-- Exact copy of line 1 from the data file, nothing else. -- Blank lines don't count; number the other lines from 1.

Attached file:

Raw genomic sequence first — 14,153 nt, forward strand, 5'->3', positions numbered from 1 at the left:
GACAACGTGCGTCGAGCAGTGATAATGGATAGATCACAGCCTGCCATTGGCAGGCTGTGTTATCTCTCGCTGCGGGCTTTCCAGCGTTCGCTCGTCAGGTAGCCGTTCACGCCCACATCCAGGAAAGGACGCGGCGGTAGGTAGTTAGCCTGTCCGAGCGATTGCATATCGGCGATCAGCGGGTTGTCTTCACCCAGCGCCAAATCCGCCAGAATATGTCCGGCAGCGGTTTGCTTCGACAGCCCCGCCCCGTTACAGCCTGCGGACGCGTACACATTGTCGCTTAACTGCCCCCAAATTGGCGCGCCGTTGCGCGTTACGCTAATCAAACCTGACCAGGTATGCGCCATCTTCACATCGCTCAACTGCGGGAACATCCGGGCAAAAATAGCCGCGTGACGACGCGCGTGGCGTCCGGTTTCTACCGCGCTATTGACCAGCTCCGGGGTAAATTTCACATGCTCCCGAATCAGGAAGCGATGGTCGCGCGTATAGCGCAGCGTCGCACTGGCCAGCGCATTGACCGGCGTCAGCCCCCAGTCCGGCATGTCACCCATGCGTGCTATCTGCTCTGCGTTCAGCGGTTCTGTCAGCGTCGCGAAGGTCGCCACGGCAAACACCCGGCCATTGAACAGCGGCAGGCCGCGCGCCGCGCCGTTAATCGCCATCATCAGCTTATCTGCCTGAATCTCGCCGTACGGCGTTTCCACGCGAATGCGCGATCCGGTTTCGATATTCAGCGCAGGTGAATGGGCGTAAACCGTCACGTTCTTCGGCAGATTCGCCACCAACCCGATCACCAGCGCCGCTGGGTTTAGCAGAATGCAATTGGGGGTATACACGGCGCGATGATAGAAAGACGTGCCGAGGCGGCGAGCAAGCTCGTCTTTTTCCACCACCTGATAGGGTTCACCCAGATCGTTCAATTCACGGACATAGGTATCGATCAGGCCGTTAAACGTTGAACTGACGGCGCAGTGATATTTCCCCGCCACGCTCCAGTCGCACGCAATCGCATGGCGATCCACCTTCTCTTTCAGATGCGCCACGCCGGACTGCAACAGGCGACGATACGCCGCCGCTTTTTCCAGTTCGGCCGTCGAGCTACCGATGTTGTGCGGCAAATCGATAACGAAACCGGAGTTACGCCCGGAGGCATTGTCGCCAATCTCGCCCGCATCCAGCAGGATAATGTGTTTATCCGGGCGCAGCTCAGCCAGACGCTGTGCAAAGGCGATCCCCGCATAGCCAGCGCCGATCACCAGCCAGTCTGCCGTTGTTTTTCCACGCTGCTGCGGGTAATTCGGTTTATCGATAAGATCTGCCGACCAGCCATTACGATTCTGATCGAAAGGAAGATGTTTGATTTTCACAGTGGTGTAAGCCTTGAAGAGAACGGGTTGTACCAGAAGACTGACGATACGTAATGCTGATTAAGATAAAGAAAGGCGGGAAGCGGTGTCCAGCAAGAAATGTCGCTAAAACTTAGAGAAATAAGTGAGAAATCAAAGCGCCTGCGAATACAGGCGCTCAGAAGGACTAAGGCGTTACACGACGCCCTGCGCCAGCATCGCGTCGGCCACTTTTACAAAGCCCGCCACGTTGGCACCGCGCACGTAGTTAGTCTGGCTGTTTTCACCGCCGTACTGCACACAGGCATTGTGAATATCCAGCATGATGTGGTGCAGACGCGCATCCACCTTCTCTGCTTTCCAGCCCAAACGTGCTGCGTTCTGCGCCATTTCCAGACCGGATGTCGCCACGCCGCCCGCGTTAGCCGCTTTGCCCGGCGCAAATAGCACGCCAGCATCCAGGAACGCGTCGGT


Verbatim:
Raw genomic sequence first — 14,153 nt, forward strand, 5'->3', positions numbered from 1 at the left: